Why must Muslims be so quick to tear each other down? A look at the YouTube comments on the video offer a quick snapshot of the criticisms that Muslims like to fire at each other, the most common of which, is the simple assertion that something or everything about you is "not Muslim enough."
The true greatness of Mandela, the most profound miracle he performed, was that he made his supporters, his enemies, and his admirers around the world believe that the world could change and be redeemed; he made all of us believe that "the way things are" is not the way things have to be.
As Christmas approaches, I'd like to remind my fellow Christians who need the reminder: Please embrace nuance. Realize that precisely because folks vary even among those in your own denomination is exactly why we should mind our own business when it comes to our faith.
It is a true disservice to the diversity amongst Muslim American women to simply tear down the efforts featuring a group of women, and leave in its space nothing but critique and commentary.
American leaders are obsessed with their legacy. Second-term presidents make a mad dash to do something, anything, that will allow history to judge them favorably. Mandela never stooped to this. If he made history, it was as a healer of souls.
We'll be scraping the melted wax off the table for a few more days, but before us lies an entire "holiday season" and our holidaying is over. What's a Jew to do?
From a Christian point of view, Nelson Mandela combined justice and reconciliation like no other political leader of his time, shaped by the spiritual formation of 27 years in prison. Mandela's life has blessed the world with courage and hope.
Because of Nelson Mandela, South Africa became the first country in the world to include constitutional protection for same-gender-loving persons.
When Jews and Muslims in countries around the world embrace our commonalities, and resolve to come together, it accrues to the benefit of both faith communities.
There is an issue of which all of us who would like to see peace in the Middle East are aware, but which is mostly going unmentioned today because of fear of reprisals. The issue is the state of war currently existing between Sunni and Shi'ite Muslims.
I sat down to discuss a wide range of topics with the idol of my high school days, Noam Chomsky, in early October. This was before the release of Evangelii Gaudium, but after a lot of encouraging words about economic justice from Pope Francis.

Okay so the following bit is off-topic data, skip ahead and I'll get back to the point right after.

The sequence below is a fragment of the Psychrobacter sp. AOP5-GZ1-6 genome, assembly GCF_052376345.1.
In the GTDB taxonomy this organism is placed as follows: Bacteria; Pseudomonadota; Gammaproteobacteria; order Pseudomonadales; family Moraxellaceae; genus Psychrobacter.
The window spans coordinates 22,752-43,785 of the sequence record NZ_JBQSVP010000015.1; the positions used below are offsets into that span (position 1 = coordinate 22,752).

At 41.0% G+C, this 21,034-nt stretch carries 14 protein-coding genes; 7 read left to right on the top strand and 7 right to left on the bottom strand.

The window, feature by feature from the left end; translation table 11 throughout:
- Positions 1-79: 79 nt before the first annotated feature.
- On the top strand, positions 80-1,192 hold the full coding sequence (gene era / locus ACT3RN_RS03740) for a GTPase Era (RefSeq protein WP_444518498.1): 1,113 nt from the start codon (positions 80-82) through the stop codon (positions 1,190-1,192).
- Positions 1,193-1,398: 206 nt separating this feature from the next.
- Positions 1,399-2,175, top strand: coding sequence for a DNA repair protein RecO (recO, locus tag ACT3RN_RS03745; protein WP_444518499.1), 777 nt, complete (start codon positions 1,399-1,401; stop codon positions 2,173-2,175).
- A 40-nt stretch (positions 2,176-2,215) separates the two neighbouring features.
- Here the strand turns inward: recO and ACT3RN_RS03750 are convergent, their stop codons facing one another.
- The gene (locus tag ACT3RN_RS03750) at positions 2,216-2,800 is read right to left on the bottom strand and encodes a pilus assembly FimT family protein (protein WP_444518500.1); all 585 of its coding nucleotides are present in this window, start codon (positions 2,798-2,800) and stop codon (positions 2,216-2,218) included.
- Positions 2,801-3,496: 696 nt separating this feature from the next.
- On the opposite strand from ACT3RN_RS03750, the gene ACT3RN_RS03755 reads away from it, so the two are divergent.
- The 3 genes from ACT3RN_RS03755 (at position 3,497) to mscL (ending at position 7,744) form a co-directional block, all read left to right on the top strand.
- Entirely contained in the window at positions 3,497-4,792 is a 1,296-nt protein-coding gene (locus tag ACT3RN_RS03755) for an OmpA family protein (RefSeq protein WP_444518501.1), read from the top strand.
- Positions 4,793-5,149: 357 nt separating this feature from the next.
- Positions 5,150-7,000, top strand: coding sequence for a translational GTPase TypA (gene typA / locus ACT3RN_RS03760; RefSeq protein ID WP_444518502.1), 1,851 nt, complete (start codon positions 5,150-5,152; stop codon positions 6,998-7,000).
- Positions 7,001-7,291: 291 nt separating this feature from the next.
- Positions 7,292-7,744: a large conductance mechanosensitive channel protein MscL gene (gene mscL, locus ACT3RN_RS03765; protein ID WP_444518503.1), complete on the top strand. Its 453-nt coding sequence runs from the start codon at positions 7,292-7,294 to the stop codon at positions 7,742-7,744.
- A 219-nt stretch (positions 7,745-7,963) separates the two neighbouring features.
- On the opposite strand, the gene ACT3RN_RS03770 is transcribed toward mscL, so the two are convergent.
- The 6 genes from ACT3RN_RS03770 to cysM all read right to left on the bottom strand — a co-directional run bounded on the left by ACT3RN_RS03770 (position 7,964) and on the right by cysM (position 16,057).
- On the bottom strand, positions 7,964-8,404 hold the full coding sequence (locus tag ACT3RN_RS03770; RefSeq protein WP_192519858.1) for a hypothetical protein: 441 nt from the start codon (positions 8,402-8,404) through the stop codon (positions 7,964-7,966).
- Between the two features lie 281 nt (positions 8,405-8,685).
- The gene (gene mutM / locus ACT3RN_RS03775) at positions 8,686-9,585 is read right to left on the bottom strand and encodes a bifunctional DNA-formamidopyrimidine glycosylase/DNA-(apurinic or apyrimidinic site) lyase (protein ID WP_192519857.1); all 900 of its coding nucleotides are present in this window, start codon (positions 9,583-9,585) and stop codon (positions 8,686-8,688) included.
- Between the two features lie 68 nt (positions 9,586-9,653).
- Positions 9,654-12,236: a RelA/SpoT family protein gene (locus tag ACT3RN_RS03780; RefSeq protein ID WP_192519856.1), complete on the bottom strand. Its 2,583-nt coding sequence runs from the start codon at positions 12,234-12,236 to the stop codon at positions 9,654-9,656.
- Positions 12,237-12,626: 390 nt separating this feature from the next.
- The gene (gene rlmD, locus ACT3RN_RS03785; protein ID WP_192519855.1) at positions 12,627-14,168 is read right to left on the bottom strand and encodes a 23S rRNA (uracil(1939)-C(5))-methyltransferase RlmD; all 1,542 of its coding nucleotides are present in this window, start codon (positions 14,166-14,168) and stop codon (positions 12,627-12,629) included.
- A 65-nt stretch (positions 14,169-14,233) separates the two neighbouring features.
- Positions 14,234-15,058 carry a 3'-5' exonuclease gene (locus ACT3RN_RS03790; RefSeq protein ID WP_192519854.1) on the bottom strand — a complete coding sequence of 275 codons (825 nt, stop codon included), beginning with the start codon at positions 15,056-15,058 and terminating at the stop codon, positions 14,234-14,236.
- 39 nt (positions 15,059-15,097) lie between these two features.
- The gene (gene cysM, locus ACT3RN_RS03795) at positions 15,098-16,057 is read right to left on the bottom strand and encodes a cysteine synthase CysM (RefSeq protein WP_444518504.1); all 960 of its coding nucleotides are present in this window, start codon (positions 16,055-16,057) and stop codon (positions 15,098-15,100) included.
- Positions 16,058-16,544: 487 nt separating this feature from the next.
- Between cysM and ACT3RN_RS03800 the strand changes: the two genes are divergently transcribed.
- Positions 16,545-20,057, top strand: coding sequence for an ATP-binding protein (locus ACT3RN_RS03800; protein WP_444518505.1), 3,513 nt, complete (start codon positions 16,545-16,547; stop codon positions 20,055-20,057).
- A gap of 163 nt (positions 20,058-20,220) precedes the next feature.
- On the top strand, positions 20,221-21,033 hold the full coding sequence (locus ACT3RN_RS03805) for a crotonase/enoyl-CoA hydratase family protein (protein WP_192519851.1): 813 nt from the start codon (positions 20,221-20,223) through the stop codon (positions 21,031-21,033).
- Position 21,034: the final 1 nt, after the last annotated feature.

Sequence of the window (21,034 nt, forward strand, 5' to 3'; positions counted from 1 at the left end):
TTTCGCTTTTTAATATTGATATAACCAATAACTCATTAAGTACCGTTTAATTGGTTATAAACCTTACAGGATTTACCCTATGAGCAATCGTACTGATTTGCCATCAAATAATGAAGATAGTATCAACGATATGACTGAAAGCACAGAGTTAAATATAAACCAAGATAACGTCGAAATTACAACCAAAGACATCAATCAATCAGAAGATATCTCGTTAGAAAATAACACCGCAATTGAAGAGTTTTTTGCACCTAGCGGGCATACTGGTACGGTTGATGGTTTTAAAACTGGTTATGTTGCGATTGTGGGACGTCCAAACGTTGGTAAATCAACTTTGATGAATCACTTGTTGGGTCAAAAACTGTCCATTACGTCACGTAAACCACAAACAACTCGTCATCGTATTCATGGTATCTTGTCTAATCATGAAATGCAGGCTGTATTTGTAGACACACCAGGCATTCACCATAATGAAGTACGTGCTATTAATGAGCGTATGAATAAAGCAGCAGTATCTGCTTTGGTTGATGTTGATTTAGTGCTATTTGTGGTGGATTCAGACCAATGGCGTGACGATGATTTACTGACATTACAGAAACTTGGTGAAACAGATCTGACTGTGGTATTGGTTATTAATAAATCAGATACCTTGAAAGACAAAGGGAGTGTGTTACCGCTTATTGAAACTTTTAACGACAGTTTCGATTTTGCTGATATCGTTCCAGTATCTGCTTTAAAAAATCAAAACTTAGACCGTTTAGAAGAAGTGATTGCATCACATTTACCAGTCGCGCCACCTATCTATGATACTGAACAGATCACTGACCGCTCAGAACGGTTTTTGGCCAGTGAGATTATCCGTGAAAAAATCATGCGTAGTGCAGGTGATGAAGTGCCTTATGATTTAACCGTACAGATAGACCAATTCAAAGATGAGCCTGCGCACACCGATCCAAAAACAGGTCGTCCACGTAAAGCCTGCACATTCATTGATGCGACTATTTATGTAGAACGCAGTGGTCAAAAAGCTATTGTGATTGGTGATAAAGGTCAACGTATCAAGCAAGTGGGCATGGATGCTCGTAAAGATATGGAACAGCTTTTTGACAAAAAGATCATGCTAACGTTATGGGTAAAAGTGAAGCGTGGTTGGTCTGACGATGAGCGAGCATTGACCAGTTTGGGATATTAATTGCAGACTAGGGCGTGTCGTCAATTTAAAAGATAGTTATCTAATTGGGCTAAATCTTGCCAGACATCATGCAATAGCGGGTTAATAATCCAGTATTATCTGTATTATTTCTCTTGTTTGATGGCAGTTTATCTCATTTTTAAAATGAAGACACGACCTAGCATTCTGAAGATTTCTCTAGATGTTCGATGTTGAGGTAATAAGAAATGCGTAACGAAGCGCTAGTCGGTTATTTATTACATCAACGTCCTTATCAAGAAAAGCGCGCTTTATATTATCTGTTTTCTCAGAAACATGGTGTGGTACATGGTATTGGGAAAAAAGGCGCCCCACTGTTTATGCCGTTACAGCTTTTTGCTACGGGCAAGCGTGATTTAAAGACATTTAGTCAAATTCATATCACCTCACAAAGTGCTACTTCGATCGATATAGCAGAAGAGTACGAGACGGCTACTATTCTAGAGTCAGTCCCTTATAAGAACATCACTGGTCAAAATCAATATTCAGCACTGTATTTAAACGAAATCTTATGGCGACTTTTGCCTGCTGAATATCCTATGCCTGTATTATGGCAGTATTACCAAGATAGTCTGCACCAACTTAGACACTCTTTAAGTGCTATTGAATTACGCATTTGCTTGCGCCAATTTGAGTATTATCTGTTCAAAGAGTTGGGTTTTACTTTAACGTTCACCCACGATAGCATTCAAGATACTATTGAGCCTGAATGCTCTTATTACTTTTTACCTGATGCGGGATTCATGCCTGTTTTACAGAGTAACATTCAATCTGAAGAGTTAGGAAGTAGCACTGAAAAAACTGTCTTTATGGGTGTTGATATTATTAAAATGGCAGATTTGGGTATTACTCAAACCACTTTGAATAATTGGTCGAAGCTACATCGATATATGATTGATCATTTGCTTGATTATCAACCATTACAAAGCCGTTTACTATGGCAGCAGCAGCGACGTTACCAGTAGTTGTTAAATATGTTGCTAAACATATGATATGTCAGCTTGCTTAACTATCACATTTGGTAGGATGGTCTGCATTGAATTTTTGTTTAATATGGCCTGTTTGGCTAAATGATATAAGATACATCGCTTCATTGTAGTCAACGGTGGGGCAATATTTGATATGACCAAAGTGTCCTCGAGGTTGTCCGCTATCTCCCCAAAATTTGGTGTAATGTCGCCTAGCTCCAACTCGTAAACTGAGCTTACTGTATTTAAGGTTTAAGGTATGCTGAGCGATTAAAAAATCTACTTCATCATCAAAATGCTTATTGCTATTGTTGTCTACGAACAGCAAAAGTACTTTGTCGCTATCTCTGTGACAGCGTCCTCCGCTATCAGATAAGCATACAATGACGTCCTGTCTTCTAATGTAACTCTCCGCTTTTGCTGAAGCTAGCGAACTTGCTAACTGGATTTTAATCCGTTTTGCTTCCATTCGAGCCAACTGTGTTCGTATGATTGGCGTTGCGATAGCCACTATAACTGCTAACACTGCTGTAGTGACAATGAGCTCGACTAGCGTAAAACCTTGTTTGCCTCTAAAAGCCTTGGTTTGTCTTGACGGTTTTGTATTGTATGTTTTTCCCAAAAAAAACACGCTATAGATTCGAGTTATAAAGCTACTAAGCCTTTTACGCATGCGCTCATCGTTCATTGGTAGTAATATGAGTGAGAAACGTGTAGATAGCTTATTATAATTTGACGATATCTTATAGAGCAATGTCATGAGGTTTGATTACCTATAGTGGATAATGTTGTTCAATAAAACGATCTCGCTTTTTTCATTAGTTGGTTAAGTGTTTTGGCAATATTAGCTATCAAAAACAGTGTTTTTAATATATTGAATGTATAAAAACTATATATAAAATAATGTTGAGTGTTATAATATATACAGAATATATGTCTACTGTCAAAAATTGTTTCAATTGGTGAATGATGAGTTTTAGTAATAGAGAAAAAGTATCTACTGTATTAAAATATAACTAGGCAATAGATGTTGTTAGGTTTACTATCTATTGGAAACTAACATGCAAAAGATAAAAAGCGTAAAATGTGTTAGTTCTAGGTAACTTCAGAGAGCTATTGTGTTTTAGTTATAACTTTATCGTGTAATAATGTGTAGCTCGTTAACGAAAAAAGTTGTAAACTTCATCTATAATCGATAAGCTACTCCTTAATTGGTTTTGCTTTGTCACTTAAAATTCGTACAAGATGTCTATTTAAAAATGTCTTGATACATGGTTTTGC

What should be the Jewish response to Christmas, whether it is part of our own family, on our block or just floating in the air -- how should the season be greeted?
I belong to a distinctive group of women who were and are out of order. We were nuns who entered their communities in the 1950s and '60s and '70s and later left those communities.
Waiting has been a powerful spiritual theme in my life, especially with regard to decades of delay in being able to live as a fully adult man, delayed for decades as a transgender person stalled by both doctors and religious mentors in a wilderness experience of confusion and falsehood.
Giving everyone the benefit of the doubt, it is true that our country is undergoing some profound changes in demographics. We are more religiously and culturally diverse than ever before and this diversity will automatically evoke some strong reactions. Plus we have a rising population that does not feel affiliated with any religious tradition and this too contributes to the new cultural landscape. So, it is not surprising that those used to Christianity being the dominant religion in America feel unease in this new reality. So, consider this a primer to help all of us 'just get along' during this 'holiday season.'
For most of my life I paid little attention to Advent. I had vague childhood memories of singing melancholy hymns with minor chords. I occasionally lit candles around an Advent wreath. But one day, about 12 years ago, that changed.
The Hindu students went out of their way to make me feel comfortable, and were not offended when I abstained from certain prayers, rituals, and chants that I felt were contrary to my Muslim beliefs.
World AIDS Day, at the beginning of every December, is a reminder for Christians across the world who mark this same time as Advent -- when we await a child who will save us. This year, and every year, we must be the people of faith who save the children all across the world.
Our foundation of Baptist principles and our Christian call to advocate for justice provide a powerful theological grounding for our unwavering support for a woman's individual freedom to choose whether and how to bear children.